Stations with an offshore lifeboat have a full-time mechanic, while some have a full-time coxswain. However, most lifeboat crews are volunteers.

There are 46 lifeboat stations on the island of Ireland

32 Irish lifeboat crew have been lost in rescue missions, including the 15 crew of the Kingstown (now Dun Laoghaire) lifeboat which capsized while attempting to rescue the crew of the SS Palme on Christmas Eve 1895

In 2019, 8,941 lifeboat launches saved 342 lives across the RNLI fleet.

The Irish fleet is a mixture of inshore and all-weather (offshore) craft. The offshore lifeboats, which range from 17m to 12m in length are either moored afloat, launched down a slipway or are towed into the sea on a trailer and launched. The inshore boats are either rigid or non-rigid inflatables.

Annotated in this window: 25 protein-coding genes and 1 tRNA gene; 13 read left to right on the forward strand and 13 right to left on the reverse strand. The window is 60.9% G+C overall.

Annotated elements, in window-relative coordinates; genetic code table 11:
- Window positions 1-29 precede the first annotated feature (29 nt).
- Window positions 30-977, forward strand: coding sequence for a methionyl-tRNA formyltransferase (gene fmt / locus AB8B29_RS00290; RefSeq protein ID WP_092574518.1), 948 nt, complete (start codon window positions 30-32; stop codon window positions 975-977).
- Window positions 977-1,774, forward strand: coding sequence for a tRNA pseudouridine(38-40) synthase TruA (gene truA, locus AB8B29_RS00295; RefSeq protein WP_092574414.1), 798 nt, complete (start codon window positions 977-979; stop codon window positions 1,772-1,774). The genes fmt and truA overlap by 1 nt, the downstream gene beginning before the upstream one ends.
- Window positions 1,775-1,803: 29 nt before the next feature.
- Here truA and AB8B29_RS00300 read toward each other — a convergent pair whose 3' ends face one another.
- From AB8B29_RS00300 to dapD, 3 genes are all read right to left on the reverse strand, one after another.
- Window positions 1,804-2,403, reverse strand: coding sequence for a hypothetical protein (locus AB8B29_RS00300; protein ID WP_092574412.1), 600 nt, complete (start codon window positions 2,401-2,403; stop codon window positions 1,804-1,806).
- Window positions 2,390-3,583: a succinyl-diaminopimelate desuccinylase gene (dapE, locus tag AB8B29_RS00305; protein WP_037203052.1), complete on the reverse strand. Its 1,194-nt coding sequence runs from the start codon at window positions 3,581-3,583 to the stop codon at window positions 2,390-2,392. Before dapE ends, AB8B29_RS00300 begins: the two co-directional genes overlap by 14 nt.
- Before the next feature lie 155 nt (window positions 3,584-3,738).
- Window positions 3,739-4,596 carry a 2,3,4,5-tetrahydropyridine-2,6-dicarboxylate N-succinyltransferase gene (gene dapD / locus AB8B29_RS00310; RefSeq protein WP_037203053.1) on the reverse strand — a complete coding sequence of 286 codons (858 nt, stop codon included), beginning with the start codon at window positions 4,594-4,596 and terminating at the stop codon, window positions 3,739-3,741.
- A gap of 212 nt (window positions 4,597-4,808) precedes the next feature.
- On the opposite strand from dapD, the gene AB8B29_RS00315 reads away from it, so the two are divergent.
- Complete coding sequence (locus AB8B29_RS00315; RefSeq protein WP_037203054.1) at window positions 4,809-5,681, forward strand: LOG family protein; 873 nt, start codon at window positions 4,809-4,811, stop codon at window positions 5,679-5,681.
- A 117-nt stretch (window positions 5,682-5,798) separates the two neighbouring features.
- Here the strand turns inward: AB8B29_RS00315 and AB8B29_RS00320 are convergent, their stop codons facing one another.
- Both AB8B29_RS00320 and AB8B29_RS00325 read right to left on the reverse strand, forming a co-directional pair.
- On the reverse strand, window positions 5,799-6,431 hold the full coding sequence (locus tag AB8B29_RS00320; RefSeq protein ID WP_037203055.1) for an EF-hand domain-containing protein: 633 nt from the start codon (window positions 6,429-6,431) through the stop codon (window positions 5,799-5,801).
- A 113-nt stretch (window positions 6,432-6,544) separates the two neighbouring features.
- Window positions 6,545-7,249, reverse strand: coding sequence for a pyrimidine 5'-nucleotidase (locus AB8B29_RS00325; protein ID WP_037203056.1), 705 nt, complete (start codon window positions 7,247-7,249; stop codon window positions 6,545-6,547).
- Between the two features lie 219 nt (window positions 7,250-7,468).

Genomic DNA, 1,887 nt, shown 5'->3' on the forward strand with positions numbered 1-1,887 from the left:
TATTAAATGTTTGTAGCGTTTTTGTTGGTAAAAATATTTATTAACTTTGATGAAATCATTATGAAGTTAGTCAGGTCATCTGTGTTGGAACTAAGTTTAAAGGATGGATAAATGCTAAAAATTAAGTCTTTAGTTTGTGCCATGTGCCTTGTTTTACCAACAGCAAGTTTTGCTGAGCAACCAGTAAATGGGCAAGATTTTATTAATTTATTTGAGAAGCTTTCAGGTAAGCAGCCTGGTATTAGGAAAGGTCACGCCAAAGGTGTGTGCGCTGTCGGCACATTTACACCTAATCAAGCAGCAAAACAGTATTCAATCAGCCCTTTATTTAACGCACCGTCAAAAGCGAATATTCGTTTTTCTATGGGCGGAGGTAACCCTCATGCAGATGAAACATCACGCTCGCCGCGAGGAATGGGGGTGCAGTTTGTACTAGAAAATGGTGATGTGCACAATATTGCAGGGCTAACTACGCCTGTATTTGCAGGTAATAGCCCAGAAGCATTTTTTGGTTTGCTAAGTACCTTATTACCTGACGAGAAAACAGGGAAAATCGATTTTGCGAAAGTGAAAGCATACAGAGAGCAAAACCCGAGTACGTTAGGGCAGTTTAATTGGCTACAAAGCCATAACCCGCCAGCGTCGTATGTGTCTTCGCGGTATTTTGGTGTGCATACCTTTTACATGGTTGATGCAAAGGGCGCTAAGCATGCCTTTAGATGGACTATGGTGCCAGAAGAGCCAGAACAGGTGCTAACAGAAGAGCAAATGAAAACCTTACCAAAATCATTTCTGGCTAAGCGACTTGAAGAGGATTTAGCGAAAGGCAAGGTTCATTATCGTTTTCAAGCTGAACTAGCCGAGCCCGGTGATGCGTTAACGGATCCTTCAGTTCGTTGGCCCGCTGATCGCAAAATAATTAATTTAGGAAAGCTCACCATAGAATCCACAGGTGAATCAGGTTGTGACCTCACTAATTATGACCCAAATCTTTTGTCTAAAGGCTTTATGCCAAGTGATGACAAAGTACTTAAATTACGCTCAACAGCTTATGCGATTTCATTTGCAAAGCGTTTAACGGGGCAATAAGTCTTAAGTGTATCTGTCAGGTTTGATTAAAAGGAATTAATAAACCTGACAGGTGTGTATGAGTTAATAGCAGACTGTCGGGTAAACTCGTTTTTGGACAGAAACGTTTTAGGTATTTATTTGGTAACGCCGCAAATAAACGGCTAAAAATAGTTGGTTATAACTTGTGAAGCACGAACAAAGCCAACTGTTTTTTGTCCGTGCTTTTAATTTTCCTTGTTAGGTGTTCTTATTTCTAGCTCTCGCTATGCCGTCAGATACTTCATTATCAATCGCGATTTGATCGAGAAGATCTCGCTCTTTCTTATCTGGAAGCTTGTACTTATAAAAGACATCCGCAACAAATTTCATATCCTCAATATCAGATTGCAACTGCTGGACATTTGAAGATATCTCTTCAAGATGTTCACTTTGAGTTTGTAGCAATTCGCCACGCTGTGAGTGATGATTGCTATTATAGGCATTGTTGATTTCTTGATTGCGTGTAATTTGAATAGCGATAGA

The Irish Coast Guard in the Republic of Ireland or the UK Coastguard in Northern Ireland task lifeboats when an emergency call is received, through any of the recognised systems. These include 999/112 phone calls, Mayday/PanPan calls on VHF, a signal from an emergency position indicating radio beacon (EPIRB) or distress signals.

The Irish Coast Guard is the government agency responsible for the response to, and co-ordination of, maritime accidents which require search and rescue operations. To carry out their task the Coast Guard calls on their own resources – Coast Guard units manned by volunteers and contracted helicopters, as well as "declared resources" - RNLI lifeboats and crews. While lifeboats conduct the operation, the coordination is provided by the Coast Guard.

A lifeboat coxswain (pronounced cox'n) is the skipper or master of the lifeboat.

RNLI Lifeboat crews are required to follow a particular development plan that covers a pre-agreed range of skills necessary to complete particular tasks. These skills and tasks form part of the competence-based training that is delivered both locally and at the RNLI's Lifeboat College in Poole, Dorset

 

While the RNLI is dependent on donations and legacies for funding, they also need volunteer crew and fund-raisers.

© Afloat 2020